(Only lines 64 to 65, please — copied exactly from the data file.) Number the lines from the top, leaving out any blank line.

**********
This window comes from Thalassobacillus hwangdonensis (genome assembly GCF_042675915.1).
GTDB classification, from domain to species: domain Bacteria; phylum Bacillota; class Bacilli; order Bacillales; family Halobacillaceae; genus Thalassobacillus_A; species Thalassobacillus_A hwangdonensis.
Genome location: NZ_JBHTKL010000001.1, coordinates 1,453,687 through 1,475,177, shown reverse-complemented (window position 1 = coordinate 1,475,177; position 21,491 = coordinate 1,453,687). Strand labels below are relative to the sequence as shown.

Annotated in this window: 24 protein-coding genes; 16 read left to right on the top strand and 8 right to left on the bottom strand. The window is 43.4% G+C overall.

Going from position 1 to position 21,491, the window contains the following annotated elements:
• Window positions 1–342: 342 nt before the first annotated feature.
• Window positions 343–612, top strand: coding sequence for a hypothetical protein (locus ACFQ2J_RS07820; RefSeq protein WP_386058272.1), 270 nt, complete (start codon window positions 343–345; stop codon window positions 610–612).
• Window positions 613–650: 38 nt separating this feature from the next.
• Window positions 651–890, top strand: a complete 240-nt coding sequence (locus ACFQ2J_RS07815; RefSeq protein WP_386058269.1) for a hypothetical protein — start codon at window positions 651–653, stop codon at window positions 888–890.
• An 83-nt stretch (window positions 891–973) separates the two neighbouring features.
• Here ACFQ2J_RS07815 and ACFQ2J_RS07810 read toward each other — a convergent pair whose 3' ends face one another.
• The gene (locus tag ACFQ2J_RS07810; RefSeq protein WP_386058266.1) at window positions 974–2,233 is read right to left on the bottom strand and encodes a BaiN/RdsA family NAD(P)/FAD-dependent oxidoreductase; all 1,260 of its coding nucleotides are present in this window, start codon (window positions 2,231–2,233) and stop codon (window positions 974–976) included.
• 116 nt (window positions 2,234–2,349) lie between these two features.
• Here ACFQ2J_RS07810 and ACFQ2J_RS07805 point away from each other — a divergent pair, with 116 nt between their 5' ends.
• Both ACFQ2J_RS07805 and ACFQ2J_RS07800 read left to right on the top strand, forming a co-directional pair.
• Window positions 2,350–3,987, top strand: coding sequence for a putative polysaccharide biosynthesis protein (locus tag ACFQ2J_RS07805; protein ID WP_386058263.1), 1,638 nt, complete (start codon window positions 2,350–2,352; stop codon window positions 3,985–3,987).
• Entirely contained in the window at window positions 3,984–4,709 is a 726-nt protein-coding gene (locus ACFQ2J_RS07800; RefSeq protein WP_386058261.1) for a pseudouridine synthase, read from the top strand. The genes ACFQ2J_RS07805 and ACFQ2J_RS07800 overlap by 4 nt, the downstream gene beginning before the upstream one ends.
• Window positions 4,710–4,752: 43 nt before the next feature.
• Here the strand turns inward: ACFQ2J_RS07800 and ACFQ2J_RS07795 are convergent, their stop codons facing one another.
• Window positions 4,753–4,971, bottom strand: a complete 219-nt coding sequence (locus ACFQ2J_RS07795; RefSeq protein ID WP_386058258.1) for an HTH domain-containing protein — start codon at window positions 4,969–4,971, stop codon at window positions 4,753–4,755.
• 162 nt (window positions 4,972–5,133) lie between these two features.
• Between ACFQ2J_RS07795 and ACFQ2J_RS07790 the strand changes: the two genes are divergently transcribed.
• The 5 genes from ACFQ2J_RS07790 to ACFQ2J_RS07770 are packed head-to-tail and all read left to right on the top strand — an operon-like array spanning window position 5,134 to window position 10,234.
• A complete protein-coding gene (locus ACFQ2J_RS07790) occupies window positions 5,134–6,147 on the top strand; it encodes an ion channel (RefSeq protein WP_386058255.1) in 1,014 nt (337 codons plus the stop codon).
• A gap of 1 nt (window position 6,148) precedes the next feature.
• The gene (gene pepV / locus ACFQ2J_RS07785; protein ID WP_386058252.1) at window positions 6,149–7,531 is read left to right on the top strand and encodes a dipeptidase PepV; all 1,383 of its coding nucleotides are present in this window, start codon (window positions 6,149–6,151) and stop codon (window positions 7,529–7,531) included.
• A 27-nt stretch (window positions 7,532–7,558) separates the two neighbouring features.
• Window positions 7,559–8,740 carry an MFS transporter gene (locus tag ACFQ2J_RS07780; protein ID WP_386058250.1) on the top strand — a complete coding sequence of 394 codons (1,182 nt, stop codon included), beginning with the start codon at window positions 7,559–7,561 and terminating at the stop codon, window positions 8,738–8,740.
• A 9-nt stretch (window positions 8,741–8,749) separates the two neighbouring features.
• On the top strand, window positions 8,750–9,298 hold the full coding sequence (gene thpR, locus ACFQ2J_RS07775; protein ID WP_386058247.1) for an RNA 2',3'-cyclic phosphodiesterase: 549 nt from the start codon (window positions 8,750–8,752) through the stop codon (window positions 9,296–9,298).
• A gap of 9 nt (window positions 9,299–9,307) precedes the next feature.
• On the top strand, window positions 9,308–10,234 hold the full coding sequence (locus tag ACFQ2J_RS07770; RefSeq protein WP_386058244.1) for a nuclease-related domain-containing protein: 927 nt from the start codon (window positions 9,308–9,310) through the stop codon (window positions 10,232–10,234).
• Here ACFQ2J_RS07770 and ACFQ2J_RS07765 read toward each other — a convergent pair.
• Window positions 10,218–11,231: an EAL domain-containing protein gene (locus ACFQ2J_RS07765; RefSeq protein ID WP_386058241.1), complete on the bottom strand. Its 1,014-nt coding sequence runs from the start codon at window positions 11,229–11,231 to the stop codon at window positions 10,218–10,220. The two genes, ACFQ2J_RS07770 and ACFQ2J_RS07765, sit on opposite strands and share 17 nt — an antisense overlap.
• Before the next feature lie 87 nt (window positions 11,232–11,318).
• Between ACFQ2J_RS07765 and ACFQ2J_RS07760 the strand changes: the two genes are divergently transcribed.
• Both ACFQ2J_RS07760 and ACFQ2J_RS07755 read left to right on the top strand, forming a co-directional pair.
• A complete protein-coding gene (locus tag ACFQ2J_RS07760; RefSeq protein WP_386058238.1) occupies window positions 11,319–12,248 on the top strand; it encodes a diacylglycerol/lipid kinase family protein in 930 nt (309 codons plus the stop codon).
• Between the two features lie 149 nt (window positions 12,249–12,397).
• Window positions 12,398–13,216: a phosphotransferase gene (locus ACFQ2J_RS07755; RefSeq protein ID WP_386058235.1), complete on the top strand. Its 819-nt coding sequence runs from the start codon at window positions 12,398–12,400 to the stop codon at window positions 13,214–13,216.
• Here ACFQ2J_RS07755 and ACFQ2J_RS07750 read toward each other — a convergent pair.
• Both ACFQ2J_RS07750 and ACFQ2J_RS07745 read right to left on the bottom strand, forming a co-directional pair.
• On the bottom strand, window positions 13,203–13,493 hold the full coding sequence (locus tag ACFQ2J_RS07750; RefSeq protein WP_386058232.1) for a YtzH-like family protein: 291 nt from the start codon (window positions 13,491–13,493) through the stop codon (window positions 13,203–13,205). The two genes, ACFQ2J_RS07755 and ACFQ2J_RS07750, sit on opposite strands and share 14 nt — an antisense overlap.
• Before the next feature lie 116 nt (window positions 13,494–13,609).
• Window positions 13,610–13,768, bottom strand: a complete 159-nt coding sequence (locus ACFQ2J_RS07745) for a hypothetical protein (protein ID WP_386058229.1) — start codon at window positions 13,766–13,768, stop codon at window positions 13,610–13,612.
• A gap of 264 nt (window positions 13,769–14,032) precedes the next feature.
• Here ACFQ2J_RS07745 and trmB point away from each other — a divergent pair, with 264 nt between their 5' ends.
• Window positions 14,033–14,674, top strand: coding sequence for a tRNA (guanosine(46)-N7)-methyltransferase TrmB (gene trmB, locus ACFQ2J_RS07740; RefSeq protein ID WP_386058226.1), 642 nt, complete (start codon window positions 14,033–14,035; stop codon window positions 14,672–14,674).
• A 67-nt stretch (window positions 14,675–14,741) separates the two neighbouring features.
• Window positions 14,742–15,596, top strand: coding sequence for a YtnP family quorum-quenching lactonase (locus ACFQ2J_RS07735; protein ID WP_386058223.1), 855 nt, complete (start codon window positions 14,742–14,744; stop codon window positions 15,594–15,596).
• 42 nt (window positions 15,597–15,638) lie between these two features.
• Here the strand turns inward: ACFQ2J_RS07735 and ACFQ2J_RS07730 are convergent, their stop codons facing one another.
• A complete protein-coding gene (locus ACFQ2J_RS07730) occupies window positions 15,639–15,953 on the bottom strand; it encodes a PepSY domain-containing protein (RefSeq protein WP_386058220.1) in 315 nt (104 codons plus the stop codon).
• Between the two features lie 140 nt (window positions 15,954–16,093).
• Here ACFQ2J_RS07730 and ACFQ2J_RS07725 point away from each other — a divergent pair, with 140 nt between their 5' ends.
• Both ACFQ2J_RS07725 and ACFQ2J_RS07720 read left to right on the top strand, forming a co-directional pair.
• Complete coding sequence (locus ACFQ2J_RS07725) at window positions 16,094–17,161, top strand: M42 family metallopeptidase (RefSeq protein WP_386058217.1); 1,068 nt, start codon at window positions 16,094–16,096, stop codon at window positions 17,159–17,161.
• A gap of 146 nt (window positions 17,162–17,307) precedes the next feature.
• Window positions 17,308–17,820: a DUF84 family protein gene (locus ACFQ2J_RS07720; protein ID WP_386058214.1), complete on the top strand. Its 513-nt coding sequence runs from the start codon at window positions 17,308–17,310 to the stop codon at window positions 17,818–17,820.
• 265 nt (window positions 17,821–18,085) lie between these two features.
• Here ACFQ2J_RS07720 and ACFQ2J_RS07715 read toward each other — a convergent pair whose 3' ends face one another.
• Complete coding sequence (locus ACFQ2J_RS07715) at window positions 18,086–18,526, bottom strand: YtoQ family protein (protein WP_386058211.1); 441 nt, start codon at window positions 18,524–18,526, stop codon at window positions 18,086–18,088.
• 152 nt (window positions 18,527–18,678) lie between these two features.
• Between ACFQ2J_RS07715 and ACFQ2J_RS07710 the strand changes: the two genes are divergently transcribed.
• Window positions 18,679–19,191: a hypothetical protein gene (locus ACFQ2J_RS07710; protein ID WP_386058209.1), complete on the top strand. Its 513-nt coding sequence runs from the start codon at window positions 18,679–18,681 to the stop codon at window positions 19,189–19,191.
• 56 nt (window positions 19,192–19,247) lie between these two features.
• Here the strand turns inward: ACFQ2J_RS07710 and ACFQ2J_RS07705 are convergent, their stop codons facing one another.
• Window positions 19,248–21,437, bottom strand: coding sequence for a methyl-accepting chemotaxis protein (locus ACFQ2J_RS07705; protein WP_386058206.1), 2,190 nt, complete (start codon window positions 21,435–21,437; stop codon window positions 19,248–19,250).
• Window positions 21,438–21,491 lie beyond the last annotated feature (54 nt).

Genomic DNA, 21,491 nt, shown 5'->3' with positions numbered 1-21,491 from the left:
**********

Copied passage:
• Between ACFQ2J_RS07715 and ACFQ2J_RS07710 the strand changes: the two genes are divergently transcribed.
• Window positions 18,679–19,191: a hypothetical protein gene (locus ACFQ2J_RS07710; protein ID WP_386058209.1), complete on the top strand. Its 513-nt coding sequence runs from the start codon at window positions 18,679–18,681 to the stop codon at window positions 19,189–19,191.